Nadeem and I eventually make our way to the park headquarters. It took something like 3 hours to make that 27 mile tip and my teeth are still chattering from the washborded road. We find a campsite level enough to set up the trailer.
Pulling in, we notice a (yucca??) that resembles one of the scarecrows from the “Planet of the Apes” movie.
But we are brave and continue on to our campsite
Home sweet home.
Relaxing in a camp chair with a beer in my hand, This is our view north
After a long tiring drive to get to our campsite, it’s time for a ride.
Our first ride in the park is a short jaunt called Llano Loop. Following is a video of the ride. The video was actually shot by Nadeem with his helmet cam setup. In this ride, Nadeem is in front on his Ural, carl behind riding his BMW GS and I am bringing up the rear in Lyekka. The ride was a class 1 (easy) off pavement but with a few deep sandy areas that got Carl’s attention. The ride was much longer than the video, but I trimmed the raw footage down to about 3 minutes. I was going to narrate the video but I could not get my mic to work right so you get cheesy music instead. I had to use cheesy music so you tube would not ban it for copyright infringement.
This is a VIDEO of our ride
After our return to the campsite, we met our only camping neighbors, they came over to visit. Their names were Paul and Delores and were visiting from Florida. They visit Big Bend Ranch SP often and love taking pictures of the area. After the couple admired our Ural’s, Nadeem and I quickly offered up rides in the sidecars…
While showing off, Lyekka blew a fuse. Once we figured out the problem, I replaced the fuse and all was well. Will this be the last issue with fuses on this trip?
It was nearing sundown, so Paul the Delores headed up to the ridge, that covered our campsite on the south, to take pictures of the colorful sunset. After sundown we wound down the night be watching the “Wild Hogs” movie. I had never seen the movie, had downloaded it specifically to watch on this trip, and thought it would be fun to bring the television outside so that we could watch while under the stars. What was also unique about this was that we do not have any electricity here but we engineered a way to run the TV set off the battery.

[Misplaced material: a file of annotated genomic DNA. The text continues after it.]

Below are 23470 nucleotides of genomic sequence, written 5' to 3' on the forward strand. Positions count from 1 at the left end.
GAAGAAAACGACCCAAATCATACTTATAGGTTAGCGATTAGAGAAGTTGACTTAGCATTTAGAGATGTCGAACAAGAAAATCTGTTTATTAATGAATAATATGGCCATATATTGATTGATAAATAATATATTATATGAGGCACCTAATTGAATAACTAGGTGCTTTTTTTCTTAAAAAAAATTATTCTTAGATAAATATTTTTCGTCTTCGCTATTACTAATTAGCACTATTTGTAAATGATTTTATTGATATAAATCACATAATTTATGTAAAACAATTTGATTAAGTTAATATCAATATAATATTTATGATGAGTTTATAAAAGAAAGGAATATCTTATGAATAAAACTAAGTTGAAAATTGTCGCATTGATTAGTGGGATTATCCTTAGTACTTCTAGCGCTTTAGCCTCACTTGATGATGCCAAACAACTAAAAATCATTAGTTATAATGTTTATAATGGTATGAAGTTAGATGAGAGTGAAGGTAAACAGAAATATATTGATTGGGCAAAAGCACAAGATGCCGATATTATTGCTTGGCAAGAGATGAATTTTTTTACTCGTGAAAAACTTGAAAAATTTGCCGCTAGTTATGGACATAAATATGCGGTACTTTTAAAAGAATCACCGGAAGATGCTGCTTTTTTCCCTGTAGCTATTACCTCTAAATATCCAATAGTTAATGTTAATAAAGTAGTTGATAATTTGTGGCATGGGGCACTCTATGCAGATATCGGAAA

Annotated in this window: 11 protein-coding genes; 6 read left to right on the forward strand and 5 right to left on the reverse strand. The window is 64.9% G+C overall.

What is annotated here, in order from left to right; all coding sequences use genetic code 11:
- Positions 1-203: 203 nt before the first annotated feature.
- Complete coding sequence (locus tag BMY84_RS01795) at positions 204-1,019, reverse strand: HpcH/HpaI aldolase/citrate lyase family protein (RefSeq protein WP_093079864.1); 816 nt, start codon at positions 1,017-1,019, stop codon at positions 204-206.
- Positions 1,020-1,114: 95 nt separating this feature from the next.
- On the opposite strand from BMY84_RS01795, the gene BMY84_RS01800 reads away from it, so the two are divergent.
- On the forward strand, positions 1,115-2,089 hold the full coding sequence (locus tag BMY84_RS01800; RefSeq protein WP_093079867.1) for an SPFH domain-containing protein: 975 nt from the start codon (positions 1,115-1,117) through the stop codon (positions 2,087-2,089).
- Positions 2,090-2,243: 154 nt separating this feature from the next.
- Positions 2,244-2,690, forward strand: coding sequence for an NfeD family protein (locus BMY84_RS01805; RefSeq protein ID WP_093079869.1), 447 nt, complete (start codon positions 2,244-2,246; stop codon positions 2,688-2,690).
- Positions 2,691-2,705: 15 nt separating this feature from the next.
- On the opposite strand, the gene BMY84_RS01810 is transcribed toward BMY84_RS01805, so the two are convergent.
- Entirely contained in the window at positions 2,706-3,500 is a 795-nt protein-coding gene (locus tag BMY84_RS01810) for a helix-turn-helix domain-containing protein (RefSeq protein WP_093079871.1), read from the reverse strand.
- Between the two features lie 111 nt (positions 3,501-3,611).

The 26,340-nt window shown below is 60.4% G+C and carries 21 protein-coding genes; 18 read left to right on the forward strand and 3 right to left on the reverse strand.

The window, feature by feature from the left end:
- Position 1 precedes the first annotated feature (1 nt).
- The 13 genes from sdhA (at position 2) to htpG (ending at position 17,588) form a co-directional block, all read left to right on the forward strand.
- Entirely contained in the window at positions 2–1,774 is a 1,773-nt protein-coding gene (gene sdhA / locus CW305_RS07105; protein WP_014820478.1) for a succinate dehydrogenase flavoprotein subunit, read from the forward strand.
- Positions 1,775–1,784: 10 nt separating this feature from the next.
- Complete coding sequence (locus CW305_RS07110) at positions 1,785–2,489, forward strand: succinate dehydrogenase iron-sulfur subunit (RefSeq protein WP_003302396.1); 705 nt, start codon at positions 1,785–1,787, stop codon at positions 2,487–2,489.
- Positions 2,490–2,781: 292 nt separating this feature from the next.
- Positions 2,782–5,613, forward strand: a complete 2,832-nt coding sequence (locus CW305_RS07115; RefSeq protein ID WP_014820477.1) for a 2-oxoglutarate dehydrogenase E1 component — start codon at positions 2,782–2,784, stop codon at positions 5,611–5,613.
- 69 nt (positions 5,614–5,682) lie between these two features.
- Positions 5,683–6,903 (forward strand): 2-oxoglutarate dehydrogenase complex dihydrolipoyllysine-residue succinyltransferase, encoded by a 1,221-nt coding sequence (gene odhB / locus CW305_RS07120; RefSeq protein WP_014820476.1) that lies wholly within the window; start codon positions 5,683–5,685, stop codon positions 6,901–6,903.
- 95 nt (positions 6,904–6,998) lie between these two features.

We did not have any popcorn to consume during the movie so we settled for the next best thing
G’nite y’all – End of day 2
*************** Day 3 ***************
On day three of our trip it was finally time to dig a bit deeper into Big Bend Ranch State Park. Our campsite was located almost dead-center of the park so we decided to first go and see the eastern edge. We set our sites on the Tres Papalotes area of the park. (You can read more about Tres Papalotes mining area here
The distance to Tres Papalotes, from our campsite, was only about fifteen miles, but it took about an hour to get there and another hour to get back.
We are now going into class 2 and 3 level roads and difficult to do on as large as Carl’s, so he chose to ride “monkey” in my sidecar.
Following are some pictures Carl took from his perch in the tub.
We arrive alive at Tres Papalotes and so far, Carl did not fall out yet, but the day is young.
There was an active well
And the water tank looked suitable for a skinny dip on a warmer day.
Following is a video made from Nadeem’s tape of our ride. The ride, there and back was about 2 hours so I tried to cut out most and provide you with an abbreviated version of the ride. The road was rougher than what it looks like in the video, at least it sure seemed more challenging to me at the time. Even though I cut out a lot, the video is still about 15 minutes long so my feelings won’t get hurt if you don’t watch all of it. At least I tried to select some nice songs from local artists that you might enjoy.
TRES PAPALOTES VIDEO
Upon our return to base camp, we need to refuel. There are no fuel services inside the Big Bend Ranch State Park, so it was fortunate that my toy hauler has a twenty-gallon fuel station built right in